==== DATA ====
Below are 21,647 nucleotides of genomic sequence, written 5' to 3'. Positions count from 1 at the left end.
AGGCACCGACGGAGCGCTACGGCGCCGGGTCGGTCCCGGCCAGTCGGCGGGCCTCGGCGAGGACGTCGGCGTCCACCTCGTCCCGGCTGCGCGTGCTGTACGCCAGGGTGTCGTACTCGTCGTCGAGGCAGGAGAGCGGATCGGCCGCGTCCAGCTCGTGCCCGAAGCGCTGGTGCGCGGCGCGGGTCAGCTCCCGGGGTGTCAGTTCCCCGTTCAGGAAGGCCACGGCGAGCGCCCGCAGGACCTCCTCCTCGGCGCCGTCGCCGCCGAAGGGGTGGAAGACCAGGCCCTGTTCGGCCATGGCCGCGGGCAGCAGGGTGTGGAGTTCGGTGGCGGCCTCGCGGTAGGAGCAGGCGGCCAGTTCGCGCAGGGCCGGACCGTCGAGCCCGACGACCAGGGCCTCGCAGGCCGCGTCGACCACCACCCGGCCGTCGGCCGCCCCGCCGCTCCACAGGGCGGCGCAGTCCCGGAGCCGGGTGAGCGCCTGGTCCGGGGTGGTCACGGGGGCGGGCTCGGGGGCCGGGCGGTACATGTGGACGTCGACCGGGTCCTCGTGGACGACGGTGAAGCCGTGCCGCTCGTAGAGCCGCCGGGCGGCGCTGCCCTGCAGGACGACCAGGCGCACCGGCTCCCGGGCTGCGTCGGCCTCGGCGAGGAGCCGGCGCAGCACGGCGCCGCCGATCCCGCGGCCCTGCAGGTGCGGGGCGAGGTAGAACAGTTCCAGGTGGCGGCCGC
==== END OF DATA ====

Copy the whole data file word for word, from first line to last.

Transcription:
Below are 21,647 nucleotides of genomic sequence, written 5' to 3'. Positions count from 1 at the left end.
AGGCACCGACGGAGCGCTACGGCGCCGGGTCGGTCCCGGCCAGTCGGCGGGCCTCGGCGAGGACGTCGGCGTCCACCTCGTCCCGGCTGCGCGTGCTGTACGCCAGGGTGTCGTACTCGTCGTCGAGGCAGGAGAGCGGATCGGCCGCGTCCAGCTCGTGCCCGAAGCGCTGGTGCGCGGCGCGGGTCAGCTCCCGGGGTGTCAGTTCCCCGTTCAGGAAGGCCACGGCGAGCGCCCGCAGGACCTCCTCCTCGGCGCCGTCGCCGCCGAAGGGGTGGAAGACCAGGCCCTGTTCGGCCATGGCCGCGGGCAGCAGGGTGTGGAGTTCGGTGGCGGCCTCGCGGTAGGAGCAGGCGGCCAGTTCGCGCAGGGCCGGACCGTCGAGCCCGACGACCAGGGCCTCGCAGGCCGCGTCGACCACCACCCGGCCGTCGGCCGCCCCGCCGCTCCACAGGGCGGCGCAGTCCCGGAGCCGGGTGAGCGCCTGGTCCGGGGTGGTCACGGGGGCGGGCTCGGGGGCCGGGCGGTACATGTGGACGTCGACCGGGTCCTCGTGGACGACGGTGAAGCCGTGCCGCTCGTAGAGCCGCCGGGCGGCGCTGCCCTGCAGGACGACCAGGCGCACCGGCTCCCGGGCTGCGTCGGCCTCGGCGAGGAGCCGGCGCAGCACGGCGCCGCCGATCCCGCGGCCCTGCAGGTGCGGGGCGAGGTAGAACAGTTCCAGGTGGCGGCCGC